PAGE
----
Review Fix chats with Scott Rencher, co-founder of North Star Digital Studios, who discusses the development cycle of “Oceans” and more.
Oceans, the standalone marine follow up to award-winning strategy board game Evolution which has more than 3 million players across physical and digital editions, now swims the currents of iOS and Android as Oceans Lite.
Forge symbiotic relationships between bottom feeders and apex predators through crafty trait selection and strategic positioning, enabling all to thrive when one feeds.
Review Fix: How was this game born?
Scott Rencher: After we finished developing Evolution, we had a lot of folks asking why we didn’t include aquatic life as it’s the largest source of life on Earth. We started thinking about it and became fascinated with this idea of undiscovered species lurking in the depths.
Review Fix: What is your role in the game?
Rencher: I’m the product manager and lead the development team.
Review Fix: What has development been like?
Rencher: Intense! We set a goal for ourselves to have the digital version out the same calendar year as the physical release of the board game. 12 months is tight for a digital release! The team gelled really well though and our experience from launching Evolution helped a lot in terms of using our time wisely to focus on the features that matter to users.
Review Fix: What makes this game special?
Rencher: Oceans has two phases to it. In the initial phase, you start at the surface, adapting your Species to best take Food from the Reef. About 1/3rd of the way through the game, the Cambrian Explosion happens, which allows players to use mysterious and powerful Traits from the Deep. The Deep deck is a lot of fun as it allowed us to extend the concept of natural traits to creatures not yet discovered, but that could just possibly be lurking somewhere in the depths.
Review Fix: What games influenced this one the most?
Rencher: Oceans is definitely the spiritual successor to Evolution, and like it’s elder brother it inherits a lot of the card playing synergies from Dominic’s days as a professional Magic the Gathering player, but in a much more accesible form for board game players. You don’t have to spend years of your life memorizing every possible card to really enjoy this one.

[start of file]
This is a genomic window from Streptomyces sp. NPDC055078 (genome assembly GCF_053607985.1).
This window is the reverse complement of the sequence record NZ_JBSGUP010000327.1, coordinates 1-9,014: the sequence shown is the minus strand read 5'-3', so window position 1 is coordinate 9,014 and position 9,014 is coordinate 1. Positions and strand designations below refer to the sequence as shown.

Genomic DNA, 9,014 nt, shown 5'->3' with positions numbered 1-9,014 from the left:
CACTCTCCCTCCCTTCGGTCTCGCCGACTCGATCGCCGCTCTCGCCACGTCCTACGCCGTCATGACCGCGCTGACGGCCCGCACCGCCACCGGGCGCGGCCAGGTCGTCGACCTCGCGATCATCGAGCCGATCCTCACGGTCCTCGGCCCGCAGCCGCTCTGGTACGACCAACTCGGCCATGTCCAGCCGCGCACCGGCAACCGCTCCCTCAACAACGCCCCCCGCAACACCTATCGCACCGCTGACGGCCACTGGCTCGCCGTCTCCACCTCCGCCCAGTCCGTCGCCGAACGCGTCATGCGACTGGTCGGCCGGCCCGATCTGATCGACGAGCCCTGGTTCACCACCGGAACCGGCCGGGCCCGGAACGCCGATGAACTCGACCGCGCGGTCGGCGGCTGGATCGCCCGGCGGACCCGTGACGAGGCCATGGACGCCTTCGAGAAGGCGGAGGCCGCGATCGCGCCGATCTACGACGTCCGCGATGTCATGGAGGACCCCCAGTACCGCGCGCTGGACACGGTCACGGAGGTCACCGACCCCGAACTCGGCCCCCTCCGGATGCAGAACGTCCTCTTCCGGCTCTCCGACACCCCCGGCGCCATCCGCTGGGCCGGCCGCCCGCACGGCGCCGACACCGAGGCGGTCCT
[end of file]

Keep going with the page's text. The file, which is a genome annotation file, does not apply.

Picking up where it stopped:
Review Fix: Any fun stories or wild moments during development?
Rencher: In an early iteration of the game, we were playing around with the concept that all fish in the Ocean are predators. We had the concept of giant predators that could get up to Body Size 8, but didn’t have any defenses as the concept was that quantity and body size are the primary defenses in the Ocean. Well, one player established a large predator early on, and with no defenses, it’s possible that one lucky player, (aka me), may have ended the game with a score of 5. That may still be the poorest showing ever done. Needless to say, we changed a lot of the mechanics, and ended up getting rid of Body Size completely, which makes the game a lot easier to learn upfront, while the introduction of the Deep Traits means there is a lot of content to explore to become a master.
Review Fix: What were the major lessons learned?
Rencher: It takes a lot of time and playthroughs to really dial in a game of this magnitude. We ended up spending four years on the development of the tabletop game.
Review Fix: Do you think preserving older gameplay mechanics in new games is important?
Rencher: So many games are out there that it’s difficult to do something truly different and innovative these days. We think that we hit on something pretty unique with Oceans with the combination of one deck called “ The Surface” that you use a lot and get to know really well, and then another deck called “The Deep” that introduces a lot of variety and fun into the game.
Review Fix: What’s your favorite memory as a gamer?
Rencher: It would have to be playing Risk with my brother and cousins growing up. It was generally accepted that we were all going to cheat, (I’m looking at you Brian) so invetibally somebody would get caught and somebody would end up throwing all of their pieces at somebody else. Not sure if we ever finished a game but we sure put our hearts and souls into every game.
Review Fix: How have your previous experiences in the industry helped this game?
Rencher: Before this I worked in Intel’s tablet division, not long after the iPad had first been released. Seeing the potential for what digital devices could do convinced me that amazing board games could be made for these devices, something that could even enhance the experience of playing physical board games.
Review Fix: How do you want this game to ultimately be remembered?
Rencher: My great hope would be that Oceans finds its audience and becomes an evergreen game in the hobby tabletop genre.
Review Fix: What’s next?
Rencher: We’re working on a digital version of the next game in the Evolution line, Climate.
Review Fix: Anything else you’d like to add?
Rencher: Thanks for taking the time to read this and supporting indie game developers!